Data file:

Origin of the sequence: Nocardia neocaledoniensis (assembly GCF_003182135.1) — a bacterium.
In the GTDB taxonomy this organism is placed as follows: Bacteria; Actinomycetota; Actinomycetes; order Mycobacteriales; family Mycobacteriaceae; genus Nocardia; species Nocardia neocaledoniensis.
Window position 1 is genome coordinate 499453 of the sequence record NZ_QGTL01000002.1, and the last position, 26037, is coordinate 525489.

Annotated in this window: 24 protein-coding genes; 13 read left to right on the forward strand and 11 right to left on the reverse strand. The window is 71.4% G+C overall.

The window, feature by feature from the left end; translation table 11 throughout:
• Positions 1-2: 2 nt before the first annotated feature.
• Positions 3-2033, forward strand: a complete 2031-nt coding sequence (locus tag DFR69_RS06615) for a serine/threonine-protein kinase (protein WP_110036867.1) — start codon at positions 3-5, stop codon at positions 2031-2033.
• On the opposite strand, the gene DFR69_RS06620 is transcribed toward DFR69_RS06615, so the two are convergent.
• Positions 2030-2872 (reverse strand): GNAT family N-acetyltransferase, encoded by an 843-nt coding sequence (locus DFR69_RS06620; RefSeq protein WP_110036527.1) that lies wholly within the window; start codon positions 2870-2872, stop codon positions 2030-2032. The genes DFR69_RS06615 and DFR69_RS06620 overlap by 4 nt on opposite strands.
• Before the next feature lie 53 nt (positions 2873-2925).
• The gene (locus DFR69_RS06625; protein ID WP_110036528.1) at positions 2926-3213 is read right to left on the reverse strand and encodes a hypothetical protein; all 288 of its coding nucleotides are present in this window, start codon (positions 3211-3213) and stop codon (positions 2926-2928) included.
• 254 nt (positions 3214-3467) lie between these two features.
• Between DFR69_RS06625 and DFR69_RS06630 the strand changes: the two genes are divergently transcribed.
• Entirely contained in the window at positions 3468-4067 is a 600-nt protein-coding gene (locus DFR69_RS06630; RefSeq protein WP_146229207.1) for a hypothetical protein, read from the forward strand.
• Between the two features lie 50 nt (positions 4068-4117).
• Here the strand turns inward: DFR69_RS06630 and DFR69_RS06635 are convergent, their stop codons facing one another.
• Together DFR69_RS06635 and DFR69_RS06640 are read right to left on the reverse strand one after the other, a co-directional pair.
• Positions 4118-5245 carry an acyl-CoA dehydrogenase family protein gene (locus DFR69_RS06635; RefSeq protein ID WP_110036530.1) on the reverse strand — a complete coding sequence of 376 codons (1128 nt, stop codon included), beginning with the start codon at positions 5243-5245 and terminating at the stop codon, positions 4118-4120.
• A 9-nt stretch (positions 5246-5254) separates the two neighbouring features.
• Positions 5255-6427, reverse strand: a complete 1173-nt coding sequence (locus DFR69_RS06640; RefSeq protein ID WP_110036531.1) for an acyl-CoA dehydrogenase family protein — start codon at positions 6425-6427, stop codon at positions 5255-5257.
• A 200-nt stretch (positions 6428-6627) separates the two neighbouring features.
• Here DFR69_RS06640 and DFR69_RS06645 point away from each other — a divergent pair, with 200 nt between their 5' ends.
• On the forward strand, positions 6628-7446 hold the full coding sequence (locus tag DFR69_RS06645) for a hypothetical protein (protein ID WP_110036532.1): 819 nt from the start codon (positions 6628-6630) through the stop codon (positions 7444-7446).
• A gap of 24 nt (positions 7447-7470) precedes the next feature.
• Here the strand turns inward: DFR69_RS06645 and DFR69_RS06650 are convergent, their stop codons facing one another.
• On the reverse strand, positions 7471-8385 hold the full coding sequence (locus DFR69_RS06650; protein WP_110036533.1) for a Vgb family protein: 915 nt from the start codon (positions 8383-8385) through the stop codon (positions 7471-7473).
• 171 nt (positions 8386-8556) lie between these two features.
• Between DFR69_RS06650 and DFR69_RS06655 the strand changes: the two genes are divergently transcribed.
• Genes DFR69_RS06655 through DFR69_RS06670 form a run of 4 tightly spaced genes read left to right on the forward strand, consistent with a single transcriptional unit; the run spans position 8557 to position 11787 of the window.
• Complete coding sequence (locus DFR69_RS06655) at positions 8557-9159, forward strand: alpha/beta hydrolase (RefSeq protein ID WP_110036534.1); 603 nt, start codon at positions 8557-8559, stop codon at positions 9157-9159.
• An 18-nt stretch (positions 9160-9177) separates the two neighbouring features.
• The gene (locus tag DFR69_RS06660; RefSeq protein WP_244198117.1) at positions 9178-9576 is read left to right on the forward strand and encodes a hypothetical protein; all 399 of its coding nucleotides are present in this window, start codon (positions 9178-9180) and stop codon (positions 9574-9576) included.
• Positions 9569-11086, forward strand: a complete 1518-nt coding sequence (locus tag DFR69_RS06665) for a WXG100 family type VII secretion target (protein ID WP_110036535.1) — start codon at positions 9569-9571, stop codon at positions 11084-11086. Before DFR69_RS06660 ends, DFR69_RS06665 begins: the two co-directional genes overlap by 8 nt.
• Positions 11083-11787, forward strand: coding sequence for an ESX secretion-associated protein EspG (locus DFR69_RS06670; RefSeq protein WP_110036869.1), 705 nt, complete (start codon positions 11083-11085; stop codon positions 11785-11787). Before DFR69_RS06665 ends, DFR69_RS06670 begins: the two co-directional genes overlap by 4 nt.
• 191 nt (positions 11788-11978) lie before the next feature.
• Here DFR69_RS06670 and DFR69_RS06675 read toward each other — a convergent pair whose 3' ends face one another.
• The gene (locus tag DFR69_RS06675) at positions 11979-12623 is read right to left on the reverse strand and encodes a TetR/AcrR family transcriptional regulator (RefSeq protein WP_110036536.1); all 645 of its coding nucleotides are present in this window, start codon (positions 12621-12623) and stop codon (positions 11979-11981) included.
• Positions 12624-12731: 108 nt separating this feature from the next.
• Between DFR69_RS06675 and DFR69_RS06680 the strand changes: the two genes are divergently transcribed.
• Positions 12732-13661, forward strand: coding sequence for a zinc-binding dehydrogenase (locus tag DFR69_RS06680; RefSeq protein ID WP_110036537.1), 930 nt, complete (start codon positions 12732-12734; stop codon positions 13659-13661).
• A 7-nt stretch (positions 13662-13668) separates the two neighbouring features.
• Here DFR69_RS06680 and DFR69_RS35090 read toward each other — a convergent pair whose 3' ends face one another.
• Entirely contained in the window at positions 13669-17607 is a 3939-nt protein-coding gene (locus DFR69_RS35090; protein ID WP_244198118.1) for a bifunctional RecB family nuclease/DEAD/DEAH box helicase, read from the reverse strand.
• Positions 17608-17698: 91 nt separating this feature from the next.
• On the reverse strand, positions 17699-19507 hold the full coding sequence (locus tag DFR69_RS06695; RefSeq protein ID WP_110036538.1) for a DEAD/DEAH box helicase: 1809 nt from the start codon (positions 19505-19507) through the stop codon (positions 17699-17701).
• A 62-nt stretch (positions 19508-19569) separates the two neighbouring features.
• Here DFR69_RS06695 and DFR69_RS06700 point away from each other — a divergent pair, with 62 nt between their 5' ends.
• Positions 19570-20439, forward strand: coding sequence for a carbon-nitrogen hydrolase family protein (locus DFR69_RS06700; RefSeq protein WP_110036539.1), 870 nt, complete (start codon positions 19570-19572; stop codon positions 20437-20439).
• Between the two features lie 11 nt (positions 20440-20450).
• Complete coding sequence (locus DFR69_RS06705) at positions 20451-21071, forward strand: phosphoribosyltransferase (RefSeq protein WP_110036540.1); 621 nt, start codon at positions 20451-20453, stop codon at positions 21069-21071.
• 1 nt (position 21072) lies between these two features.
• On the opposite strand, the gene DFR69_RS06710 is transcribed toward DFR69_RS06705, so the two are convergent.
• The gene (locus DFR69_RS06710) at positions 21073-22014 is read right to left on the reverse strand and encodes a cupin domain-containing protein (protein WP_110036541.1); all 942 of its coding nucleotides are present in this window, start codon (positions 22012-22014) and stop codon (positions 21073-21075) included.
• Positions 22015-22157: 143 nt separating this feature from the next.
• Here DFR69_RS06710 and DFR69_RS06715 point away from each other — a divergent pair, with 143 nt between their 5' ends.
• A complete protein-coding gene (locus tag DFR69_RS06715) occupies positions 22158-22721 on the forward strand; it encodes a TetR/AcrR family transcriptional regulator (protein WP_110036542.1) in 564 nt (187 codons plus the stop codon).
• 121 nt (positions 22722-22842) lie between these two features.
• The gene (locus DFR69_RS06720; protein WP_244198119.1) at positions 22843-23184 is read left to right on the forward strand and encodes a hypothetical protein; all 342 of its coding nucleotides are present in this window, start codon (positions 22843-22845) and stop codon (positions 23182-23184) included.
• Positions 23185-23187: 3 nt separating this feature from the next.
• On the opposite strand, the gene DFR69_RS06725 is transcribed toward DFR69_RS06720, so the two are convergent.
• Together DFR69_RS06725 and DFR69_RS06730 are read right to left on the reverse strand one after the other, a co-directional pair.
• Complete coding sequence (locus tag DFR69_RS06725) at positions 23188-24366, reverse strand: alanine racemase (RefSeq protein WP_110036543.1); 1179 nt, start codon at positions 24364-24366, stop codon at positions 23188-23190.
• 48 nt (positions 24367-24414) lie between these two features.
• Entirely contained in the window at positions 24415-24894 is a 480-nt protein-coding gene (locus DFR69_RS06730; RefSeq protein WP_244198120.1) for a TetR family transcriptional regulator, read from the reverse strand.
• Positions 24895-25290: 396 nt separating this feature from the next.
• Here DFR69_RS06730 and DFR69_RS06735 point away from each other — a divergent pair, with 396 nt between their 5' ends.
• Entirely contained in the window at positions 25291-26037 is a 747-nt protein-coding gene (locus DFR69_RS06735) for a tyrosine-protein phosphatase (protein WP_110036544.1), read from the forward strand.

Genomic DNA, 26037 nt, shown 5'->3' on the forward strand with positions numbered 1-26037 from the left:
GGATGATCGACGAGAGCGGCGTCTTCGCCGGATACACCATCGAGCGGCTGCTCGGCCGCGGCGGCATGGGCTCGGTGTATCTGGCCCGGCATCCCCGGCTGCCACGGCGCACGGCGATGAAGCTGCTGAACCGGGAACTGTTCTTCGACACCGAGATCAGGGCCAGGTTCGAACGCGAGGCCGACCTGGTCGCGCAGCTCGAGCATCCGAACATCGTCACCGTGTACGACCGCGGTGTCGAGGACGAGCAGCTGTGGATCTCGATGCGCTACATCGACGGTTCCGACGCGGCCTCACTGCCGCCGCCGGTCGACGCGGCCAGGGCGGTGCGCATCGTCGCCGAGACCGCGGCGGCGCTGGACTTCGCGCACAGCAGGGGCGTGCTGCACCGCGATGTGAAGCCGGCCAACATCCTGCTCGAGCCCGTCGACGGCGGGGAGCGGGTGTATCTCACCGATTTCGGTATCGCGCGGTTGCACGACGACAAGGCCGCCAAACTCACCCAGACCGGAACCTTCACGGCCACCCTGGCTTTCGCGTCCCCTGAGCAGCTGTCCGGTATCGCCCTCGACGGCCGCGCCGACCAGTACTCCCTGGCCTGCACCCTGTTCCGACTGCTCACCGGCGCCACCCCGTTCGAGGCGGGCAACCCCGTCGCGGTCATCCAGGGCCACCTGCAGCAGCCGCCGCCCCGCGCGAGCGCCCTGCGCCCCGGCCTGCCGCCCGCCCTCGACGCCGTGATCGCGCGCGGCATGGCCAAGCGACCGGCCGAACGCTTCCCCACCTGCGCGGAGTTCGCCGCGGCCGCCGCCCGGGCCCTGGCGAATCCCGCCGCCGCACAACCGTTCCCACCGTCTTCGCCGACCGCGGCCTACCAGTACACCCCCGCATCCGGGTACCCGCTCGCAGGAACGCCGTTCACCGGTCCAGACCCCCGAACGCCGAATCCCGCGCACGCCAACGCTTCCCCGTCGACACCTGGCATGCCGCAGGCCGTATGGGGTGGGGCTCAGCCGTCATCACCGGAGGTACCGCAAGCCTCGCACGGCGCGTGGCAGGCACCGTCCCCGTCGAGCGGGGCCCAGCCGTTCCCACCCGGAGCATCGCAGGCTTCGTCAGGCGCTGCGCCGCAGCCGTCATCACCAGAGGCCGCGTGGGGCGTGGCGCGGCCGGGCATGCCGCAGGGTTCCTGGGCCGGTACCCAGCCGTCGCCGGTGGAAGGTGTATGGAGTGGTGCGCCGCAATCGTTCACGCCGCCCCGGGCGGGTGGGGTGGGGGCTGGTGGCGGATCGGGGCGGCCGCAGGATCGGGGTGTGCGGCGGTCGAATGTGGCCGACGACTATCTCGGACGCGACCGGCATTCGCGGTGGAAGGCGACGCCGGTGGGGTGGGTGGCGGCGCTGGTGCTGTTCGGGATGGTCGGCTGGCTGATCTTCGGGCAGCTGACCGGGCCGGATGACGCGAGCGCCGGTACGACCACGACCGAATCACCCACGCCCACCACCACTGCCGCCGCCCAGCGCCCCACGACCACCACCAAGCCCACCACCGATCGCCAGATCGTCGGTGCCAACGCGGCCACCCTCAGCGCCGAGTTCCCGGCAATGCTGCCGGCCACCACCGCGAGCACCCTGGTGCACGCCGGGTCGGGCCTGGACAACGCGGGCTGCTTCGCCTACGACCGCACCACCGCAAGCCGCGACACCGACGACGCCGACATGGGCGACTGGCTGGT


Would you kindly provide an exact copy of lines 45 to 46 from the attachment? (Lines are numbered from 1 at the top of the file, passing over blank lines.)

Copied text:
• On the reverse strand, positions 17699-19507 hold the full coding sequence (locus tag DFR69_RS06695; RefSeq protein ID WP_110036538.1) for a DEAD/DEAH box helicase: 1809 nt from the start codon (positions 19505-19507) through the stop codon (positions 17699-17701).
• A 62-nt stretch (positions 19508-19569) separates the two neighbouring features.